Grants Pass, OR (PRWEB) August 14, 2013
Most doctors agree that disease can be caused by bacteria viruses, genetics, lifestyle choices, the environment and many other factors. Health educators and practitioners Sharon Kleyne and Effie Chow, PhD, recently suggested that two resistance-lowering “triggers” that underlie nearly all diseases are drinking too little water and failure to deal with stress. Too little water, leading to dehydration, may increase stress levels.
The comments were made during a recent interview by radio host and water advocate Sharon Kleyne, with Effie Chow, PhD. Dr. Chow was born in China and has a PhD in Alternative Medicine. Her East-West Academy of Healing Arts combines modern Western and traditional Chinese medicine. Dr. Chow has worked with the US State Department and the National Institutes of Health.
Sharon Kleyne is Founder of Bio Logic Aqua Research, a water and health research and product development center. As part of her commitment to educating the public about all aspects of water, Kleyne hosts the globally syndicated Sharon Kleyne Hour Power of Water® radio show on VoiceAmerica and Apple iTunes. Dr. Chow is a frequent guest on the show.
Dr. Chow explained that Chinese medicine emphasizes prevention, balance and a healthy lifestyle, obtained by drinking eight to ten glasses of water a day and by paying attention to the body, mind, spirit, breath and environment. Chow is an advocate of QiGong and acupuncture. QiGong, Chinese for “Life Energy Cultivation,” is the practice of aligning breath, movement and awareness for medication and healing.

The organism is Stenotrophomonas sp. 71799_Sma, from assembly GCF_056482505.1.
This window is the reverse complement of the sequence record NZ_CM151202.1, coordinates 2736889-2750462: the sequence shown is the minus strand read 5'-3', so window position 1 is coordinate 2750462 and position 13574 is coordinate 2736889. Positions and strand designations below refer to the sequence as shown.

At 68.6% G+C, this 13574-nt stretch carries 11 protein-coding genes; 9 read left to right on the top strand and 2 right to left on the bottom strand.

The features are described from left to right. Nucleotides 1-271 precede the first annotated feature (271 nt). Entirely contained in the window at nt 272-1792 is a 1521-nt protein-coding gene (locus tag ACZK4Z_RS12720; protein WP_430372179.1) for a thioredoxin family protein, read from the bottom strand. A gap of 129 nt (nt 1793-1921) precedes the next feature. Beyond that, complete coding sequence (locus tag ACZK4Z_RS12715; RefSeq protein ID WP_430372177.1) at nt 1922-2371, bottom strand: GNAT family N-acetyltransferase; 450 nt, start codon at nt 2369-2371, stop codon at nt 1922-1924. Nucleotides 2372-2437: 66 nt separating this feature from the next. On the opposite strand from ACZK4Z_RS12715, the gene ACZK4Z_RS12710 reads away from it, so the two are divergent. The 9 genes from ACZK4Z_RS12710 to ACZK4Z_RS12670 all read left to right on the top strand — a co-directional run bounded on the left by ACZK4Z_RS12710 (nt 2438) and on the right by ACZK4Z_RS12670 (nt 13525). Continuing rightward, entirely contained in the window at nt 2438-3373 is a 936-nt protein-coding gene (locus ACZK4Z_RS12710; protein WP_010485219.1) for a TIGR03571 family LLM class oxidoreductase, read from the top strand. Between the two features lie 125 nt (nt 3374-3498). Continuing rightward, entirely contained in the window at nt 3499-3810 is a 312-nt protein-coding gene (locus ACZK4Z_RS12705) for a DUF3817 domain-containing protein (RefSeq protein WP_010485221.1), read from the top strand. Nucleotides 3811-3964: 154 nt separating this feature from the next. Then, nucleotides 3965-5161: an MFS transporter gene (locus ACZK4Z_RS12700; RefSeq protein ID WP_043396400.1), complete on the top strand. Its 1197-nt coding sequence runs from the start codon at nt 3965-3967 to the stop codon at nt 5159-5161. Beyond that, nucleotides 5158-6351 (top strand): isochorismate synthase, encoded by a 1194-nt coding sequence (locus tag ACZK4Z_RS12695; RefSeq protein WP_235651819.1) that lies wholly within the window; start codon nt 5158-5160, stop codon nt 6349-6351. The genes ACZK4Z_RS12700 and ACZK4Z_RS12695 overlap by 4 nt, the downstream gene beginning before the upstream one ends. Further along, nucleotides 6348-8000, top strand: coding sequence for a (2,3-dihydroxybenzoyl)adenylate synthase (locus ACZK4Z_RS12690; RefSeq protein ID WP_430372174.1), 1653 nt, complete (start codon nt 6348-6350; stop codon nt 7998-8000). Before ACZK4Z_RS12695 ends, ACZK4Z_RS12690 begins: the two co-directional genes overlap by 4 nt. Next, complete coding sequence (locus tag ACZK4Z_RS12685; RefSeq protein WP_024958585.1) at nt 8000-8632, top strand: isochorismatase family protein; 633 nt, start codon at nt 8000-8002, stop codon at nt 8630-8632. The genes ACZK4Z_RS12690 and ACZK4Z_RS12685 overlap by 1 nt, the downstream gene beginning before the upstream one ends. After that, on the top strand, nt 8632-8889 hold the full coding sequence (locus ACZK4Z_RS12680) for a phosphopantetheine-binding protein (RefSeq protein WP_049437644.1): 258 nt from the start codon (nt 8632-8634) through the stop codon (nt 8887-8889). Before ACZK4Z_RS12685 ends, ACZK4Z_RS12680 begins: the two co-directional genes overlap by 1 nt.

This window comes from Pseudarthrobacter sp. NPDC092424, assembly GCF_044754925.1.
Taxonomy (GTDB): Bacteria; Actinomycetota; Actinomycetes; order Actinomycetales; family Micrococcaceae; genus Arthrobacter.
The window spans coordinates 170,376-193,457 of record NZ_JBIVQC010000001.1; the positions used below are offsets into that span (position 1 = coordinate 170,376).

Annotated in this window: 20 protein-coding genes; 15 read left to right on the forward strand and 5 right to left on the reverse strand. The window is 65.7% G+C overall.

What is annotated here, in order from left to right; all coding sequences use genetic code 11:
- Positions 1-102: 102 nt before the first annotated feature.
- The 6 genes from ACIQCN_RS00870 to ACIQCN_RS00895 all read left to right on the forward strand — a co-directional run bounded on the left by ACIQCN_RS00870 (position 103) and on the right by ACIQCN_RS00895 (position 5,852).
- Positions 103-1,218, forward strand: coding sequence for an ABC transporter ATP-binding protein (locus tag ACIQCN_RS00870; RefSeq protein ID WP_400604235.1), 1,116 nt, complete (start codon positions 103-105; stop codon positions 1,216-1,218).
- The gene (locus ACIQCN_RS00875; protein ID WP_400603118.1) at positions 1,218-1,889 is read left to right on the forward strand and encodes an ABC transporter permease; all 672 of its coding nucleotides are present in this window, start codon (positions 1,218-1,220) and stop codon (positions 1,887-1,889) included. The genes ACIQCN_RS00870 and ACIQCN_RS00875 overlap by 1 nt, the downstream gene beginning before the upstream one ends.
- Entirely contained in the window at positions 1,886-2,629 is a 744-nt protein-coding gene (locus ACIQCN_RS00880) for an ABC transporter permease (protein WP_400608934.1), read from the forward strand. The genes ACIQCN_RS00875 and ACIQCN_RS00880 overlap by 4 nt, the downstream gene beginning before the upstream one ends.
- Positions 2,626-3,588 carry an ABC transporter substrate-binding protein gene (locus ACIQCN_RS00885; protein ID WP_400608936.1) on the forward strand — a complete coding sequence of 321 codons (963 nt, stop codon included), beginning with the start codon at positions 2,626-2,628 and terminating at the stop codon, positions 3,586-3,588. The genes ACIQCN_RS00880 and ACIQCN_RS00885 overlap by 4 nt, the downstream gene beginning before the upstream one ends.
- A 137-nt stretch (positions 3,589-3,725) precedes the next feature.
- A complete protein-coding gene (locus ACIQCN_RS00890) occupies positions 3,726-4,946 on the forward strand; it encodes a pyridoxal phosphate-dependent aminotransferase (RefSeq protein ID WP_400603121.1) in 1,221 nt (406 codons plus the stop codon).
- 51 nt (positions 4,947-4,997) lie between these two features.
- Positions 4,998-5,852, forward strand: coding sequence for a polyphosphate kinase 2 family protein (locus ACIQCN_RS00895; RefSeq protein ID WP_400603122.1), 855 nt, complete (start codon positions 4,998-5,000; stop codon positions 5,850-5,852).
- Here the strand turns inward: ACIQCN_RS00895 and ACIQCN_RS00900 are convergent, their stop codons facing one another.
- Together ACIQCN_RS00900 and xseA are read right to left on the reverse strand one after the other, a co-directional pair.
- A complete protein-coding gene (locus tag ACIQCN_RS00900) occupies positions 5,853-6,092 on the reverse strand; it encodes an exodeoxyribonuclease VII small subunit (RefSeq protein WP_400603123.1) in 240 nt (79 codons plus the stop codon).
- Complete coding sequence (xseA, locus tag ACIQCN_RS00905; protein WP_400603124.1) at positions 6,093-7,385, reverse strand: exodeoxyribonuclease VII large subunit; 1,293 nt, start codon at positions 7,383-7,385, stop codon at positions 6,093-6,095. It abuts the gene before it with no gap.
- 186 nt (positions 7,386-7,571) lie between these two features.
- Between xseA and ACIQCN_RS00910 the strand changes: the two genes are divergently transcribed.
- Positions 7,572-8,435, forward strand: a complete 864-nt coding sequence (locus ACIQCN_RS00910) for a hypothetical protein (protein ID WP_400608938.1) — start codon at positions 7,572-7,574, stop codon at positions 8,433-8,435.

According to Dr. Chow, if any of any aspect of the body, mind, spirit or environment becomes out of balance, stress results and resistance and immunity are reduced. What begins as physical stress soon becomes emotional stress that compounds the physical stress in a vicious circle. Stress, says Dr. Chow, is the number one factor in health and disease. Disease can be prevented or lessened by developing the skills to reduce stress. Breathing, meditation, water intake and nutrition are critical in stress reduction.
Cancer, heart disease, diabetes, macular degeneration, retinitis pigmentosa, cataracts, dehydration and digestive problems, says Dr. Chow, are all directly linked to stress and can be delayed or prevented through lifestyle, meditation and diet.
Sharon Kleyne agrees with Dr. Chow and notes that physical dehydration, or lack of sufficient water in the body, will throw the immune system out of balance, trigger emotional stress and open the door to disease. One symptom of dry eye disease, caused by dehydration or water loss in the eye’s protective tear film, is increased emotional stress, including depression. Kleyne emphasizes that because no two people are alike, this is an inexact science.
Chow and Kleyne agree that to improve disease resistance, one must seek balance and alignment, and reduce or control stress. They also agree that the first step should be to avoid dehydration by making sure you drink eight to ten glasses of pure water each and every day, in addition to other liquids.